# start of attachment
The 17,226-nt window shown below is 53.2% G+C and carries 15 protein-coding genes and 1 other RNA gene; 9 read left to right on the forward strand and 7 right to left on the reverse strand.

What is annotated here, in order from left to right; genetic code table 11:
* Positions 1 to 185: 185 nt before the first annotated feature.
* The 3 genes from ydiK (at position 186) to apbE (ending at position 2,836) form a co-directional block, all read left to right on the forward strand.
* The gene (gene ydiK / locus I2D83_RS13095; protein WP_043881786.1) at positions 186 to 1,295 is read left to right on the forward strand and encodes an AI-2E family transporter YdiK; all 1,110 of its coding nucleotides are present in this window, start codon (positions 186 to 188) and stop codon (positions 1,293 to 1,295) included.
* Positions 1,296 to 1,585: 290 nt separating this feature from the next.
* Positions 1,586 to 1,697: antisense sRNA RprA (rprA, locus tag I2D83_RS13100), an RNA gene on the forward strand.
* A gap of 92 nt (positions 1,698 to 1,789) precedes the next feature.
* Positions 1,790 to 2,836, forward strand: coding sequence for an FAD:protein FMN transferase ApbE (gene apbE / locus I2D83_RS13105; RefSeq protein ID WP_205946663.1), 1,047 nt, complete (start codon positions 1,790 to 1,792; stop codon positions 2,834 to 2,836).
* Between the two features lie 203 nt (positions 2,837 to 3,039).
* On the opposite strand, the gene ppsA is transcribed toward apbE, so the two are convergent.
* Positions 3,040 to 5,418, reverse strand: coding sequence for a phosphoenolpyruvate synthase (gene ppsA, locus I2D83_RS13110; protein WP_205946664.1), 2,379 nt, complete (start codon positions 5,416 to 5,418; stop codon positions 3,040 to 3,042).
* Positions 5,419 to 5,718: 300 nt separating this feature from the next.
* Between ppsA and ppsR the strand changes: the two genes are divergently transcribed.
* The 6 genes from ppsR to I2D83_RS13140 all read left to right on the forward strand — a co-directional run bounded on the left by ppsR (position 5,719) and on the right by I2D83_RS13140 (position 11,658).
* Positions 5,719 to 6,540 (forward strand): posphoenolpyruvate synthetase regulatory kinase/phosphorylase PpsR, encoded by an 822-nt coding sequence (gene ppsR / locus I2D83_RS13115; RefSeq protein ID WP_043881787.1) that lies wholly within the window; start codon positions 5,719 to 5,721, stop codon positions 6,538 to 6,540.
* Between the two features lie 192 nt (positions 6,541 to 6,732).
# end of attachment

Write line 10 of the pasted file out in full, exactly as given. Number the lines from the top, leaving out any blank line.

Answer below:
* Between the two features lie 203 nt (positions 2,837 to 3,039).